22 Jun, 2018, 12:43 ET
COLUMBUS, Ohio, June 22, 2018 /PRNewswire/ -- Insurance industry leaders say better collection of data and use of analytics, coupled with a new method of looking at insurance company liabilities and surplus, are keys to providing "the true picture" of the rising costs of Assignment of Benefits (AOB) abuse in Florida – and to needed legislative reforms. It was part of a discussion this week with 200 participants in an interactive webinar "Industry Beware: Inside the AOB Epidemic" of which a recording will be available Tuesday, June 26th, at www.demotech.com.
"What if the legislature was giving a small set of trial lawyers $1 billion a year?" asked panelist Wesley Todd, CEO of CaseGlide, a claims litigation management and analytics software firm. And what if you and every one of the six million property homeowners in Florida had to write a $400 check each year to contractors and their lawyers? That's a different way of looking at this issue. But that's what's happened."
An AOB agreement is a legal contract that allows repair vendors to receive payments directly from insurance companies for work they perform at a policyholder's home, without the homeowner having to pay money upfront. While it sounds good, unfortunately in the past 6 years in Florida, unscrupulous vendors and their lawyers have taken advantage of AOB to take control of a homeowner's policy, then inflate the scope and cost of claims and sue the insurance company if it refuses to pay the inflated bills.
Citizens Property Insurance Corporation, the state's insurer of last resort with 422,000 customers, announced this week that it currently has 13,500 pending lawsuits, with an average of 1,250 new ones being field each month. 27% are AOB-related.
Better data tools and analytics are part of the solution to Florida's AOB problem, offered on the webinar. Todd announced the premier of the CaseGlide Index, a real-time index containing complete industry litigation data that previously hasn't existed in one database. It can also serve as a central foundation for rating oversight by regulators, rating agencies, and the reinsurance marketplace. "We're trying to cancel that $400 check each year," Todd told participants.
Joe Petrelli, another panelist and President of Demotech, an actuarial analysis and insurance ratings firm, talked about the impact that judicial decisions have on the industry. It's prompted Demotech to look more closely at the insurance industry's reported liabilities and policyholder surplus.
"A judicial decision reversing longstanding claims practices can increase the cost of losses and accompanying expenses. It's important to adjust the reported numbers as required to see the true picture," Petrelli told the webinar audience. Demotech changed its rating system last year to reflect, in part, Florida case law regarding AOB and the rising costs associated with AOB abuse, including insurance companies paying inflated claims and litigation expenses.
Better data and analytics will be key to solving another related problem discussed in the webinar: convincing the Florida legislature to enact necessary AOB reform. The legislature has failed to pass any reform bills for the sixth year in a row.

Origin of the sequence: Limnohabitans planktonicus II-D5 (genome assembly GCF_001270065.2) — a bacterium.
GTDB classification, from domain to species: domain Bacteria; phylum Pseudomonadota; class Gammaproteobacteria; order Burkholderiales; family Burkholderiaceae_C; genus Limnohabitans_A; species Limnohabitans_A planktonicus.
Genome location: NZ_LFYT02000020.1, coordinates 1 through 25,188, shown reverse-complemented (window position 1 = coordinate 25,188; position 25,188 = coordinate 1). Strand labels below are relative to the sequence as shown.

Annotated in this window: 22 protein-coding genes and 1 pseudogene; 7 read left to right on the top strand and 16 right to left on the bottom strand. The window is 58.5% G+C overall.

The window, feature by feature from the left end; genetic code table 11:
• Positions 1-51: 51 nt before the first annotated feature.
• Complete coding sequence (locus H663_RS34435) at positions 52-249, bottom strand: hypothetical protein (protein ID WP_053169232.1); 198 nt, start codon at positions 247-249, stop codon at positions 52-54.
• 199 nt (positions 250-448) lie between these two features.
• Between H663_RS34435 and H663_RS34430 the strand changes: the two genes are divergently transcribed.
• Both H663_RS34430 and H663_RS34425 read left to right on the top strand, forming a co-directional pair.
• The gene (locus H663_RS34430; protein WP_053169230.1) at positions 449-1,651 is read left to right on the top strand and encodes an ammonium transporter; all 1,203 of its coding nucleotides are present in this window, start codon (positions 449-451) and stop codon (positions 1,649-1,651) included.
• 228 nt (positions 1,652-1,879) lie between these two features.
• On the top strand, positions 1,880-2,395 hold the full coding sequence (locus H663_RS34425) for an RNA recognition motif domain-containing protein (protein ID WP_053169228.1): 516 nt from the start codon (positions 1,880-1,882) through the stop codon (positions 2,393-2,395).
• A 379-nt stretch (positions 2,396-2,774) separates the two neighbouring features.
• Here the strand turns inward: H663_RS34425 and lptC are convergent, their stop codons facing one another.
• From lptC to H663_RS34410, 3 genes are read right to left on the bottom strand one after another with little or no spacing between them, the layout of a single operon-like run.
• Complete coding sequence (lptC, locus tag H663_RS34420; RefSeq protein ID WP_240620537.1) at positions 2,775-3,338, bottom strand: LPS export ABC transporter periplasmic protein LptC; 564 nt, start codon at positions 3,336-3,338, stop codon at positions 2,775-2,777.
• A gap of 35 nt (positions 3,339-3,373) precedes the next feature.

"We need to do a better job of educating the legislature," said Paul Handerhan, another panelist and Vice President of Public Policy for the Florida Association of Insurance Reform, the state's leading consumer organization. "This is not an industry issue – this is a consumer issue." He briefed participants on recent legislative efforts and court cases, many of which restrict insurance companies from regulating the use of AOBs.
"It's hard for our elected officials to believe that our insurance companies are trying to do the right thing," added panelist Lisa Miller, a former deputy insurance commissioner and CEO of Lisa Miller & Associates, a governmental affairs firm. "But those companies are doing right every day by their policyholders. Legislators have a hard time believing this is a problem."
Miller pointed to the latest face of AOB abuse, Orlando contractor Timothy Cox, charged this month with racketeering and theft for stealing nearly $140,000 from 19 homeowners and their insurance companies for home repairs never performed. The judiciary has taken lawyers to task, too. She urged participants to "talk to their local legislators" and at the same time, for those working in insurance claims, to review how they communicate with their own policyholders for potential improvements.
Recent legislative reform efforts focused on Florida's one-way attorney fees statute. It allows policyholders to recover legal costs if the insurer has been shown in court to have underpaid the claim in any amount. A bill, crafted by the Office of Insurance Regulation (OIR), clarified only the named policyholder would be entitled to file suit. That bill and others that provided additional protections for consumers and greater transparency, all failed this past session.
An industry database with aggregate data can help better analyze the problem and help make a more convincing case to lawmakers to reform AOB abuse. But there was frustration voiced as well at the lack of heed lawmakers – many of them lawyers - have given to existing data provided by Florida insurance regulators, which shows frequency, severity, and number of AOB claims all dramatically up.
SOURCE Demotech, Inc.
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